Imagine a scenario in which a woman wakes up from sleep one morning to find her three month old infant strangled to death in her crib. Police investigate the crime and ultimately conclude that all of the circumstantial and physical evidence points to the woman as the person who committed act.
Mom is horrified, but doesn’t remember doing it. She has a sleep disorder; she’s a sleepwalker who sometimes does weird things while asleep; things she wouldn’t do while awake. She must have done it when asleep. She asserts this excuse as a defense at her trial. She claims she’s not legally responsible for the death of her infant; not guilty of any crime.
Of course, the little baby whose life was violently snuffed out at the hands of its own mother is just as dead and gone as it would be had her mom been awake. It makes no difference to her whether mom was asleep, or insane, or mentally incompetent, or whatever the excuse. She’s dead; the victim of a homicide; and her mommy did it to her.
Should this woman walk away free? Should the law regard her sleep disorder an excuse which absolves her from guilt for the brutal homicide of her three month old infant? Is she guilty or not guilty? Will there be justice for this homicide or, like the perpetrator; will it be an excuse for justice to fall asleep?
Yes, sometimes justice is asleep. The judicial disorder is manifest in situations as described above and when perpetrator’s of crimes successfully assert insanity and mental incompetence defenses. Justice goes to sleep. The victims are just as much victims but that doesn’t matter to the law.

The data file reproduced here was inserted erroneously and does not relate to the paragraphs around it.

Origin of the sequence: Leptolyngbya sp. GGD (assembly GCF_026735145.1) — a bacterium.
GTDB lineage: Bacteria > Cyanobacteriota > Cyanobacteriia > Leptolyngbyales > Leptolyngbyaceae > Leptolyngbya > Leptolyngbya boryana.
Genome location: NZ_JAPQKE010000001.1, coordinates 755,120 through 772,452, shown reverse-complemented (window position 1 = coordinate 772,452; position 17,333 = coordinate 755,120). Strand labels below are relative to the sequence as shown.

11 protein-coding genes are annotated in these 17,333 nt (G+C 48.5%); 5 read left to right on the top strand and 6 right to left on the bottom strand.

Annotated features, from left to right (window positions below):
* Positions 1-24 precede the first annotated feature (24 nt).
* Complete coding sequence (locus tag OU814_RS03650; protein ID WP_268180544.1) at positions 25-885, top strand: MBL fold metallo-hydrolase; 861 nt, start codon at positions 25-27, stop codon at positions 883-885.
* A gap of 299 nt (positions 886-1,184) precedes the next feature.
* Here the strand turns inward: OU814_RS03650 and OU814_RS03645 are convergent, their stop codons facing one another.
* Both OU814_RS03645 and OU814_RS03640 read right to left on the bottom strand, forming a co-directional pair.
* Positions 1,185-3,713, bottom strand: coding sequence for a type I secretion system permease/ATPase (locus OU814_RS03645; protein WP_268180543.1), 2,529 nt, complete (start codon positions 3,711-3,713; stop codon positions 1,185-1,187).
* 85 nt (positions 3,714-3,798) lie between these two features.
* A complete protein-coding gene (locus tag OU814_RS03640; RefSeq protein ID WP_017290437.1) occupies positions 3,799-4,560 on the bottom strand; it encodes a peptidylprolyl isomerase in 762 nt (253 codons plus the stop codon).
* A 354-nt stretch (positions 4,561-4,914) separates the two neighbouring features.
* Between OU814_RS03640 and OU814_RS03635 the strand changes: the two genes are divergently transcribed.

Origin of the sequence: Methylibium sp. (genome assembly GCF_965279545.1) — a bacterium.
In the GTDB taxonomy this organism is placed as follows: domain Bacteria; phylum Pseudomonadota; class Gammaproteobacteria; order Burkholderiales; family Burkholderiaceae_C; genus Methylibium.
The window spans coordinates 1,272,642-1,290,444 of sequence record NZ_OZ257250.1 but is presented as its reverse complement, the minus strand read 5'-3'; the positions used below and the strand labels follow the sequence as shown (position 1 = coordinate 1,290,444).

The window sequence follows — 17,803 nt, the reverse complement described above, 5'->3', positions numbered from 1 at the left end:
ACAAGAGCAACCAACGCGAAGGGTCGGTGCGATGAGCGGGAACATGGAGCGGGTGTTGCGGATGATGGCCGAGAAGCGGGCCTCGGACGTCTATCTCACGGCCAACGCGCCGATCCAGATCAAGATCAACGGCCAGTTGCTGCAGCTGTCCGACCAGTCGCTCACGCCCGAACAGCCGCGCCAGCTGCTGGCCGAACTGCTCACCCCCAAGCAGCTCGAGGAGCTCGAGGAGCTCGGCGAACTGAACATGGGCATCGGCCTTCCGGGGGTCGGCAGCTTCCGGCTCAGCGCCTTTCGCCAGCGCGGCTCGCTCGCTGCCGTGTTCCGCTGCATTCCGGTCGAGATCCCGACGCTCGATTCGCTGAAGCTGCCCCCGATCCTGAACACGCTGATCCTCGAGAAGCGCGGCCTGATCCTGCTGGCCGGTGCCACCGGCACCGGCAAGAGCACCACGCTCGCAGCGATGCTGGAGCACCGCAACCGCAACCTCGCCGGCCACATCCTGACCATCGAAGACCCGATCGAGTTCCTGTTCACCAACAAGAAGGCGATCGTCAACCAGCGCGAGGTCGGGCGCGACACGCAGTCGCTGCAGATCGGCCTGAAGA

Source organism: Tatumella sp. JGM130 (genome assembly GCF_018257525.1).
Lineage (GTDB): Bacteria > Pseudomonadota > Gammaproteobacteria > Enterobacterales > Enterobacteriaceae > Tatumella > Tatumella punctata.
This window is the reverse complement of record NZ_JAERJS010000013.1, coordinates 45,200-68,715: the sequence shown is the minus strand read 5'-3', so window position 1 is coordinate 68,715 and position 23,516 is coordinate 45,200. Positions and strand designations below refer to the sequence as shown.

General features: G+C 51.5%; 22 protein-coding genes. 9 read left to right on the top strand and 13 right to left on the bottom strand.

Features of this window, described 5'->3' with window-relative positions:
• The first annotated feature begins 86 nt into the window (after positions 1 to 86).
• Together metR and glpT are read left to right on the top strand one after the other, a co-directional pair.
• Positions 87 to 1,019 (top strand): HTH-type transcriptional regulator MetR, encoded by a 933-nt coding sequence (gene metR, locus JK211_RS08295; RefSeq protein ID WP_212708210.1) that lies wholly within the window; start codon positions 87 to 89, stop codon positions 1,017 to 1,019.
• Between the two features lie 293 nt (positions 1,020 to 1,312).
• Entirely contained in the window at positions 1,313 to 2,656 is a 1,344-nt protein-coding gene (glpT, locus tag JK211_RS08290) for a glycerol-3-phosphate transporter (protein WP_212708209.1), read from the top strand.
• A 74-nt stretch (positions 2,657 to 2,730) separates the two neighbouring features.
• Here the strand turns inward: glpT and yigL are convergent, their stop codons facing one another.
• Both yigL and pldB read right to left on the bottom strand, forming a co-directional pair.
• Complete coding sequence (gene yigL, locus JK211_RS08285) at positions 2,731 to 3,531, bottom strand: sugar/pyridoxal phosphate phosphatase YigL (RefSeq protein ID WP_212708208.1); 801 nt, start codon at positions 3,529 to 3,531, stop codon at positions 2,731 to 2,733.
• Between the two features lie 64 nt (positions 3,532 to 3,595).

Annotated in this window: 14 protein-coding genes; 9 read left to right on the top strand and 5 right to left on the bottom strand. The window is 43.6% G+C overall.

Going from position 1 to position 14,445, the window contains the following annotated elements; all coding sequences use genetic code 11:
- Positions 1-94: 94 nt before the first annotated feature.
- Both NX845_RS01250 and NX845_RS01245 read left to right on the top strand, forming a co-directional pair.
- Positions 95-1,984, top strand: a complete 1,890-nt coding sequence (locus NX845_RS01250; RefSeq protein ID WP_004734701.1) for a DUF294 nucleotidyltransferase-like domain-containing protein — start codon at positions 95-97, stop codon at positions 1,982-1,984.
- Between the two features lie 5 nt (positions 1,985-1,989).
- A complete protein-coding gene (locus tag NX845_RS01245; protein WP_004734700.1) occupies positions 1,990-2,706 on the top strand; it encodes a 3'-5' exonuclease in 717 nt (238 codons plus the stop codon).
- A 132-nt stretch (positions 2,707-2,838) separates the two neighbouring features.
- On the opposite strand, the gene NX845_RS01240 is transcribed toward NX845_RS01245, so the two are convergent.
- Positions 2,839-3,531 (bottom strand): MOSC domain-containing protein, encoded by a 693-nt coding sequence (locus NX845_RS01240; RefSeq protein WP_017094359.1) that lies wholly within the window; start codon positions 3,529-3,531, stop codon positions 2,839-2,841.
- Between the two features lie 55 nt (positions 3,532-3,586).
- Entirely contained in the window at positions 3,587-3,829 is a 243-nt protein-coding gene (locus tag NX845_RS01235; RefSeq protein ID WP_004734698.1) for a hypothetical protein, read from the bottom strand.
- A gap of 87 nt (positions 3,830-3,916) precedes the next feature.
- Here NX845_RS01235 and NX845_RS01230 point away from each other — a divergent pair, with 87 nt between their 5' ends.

Recently, Mikeal Halvarsson, a Swedish man walked away free from a prison sentence on a forcible rape conviction courtesy of the “sexomnia” defense. He was asleep when he raped the woman so the law held him not accountable for the crime. It’s a legal defense in some jurisdictions. Sexomnia will make you free. Sexomnia will cause justice to go to sleep.
Well, I’m really sorry that some people have sleep disorders that make them do weird things while sleeping. My heart bleeds for crazy and mentally incompetent defendants who commit violent crimes they otherwise might not have intended to commit. It’s too bad. But these people pose a danger to others and justice requires that they be held accountable for their conduct.
Surely their disorders ought to be taken into account as a mitigating factor when it comes to punishment, but in no case should sexomnia, insanity, mental incompetence or any other human failing absolve one from responsibility as an excuse for harming others. The perpetrator is just as guilty and his victim just as harmed no matter the intent involved in the act.
There is no legitimate excuse for justice asleep.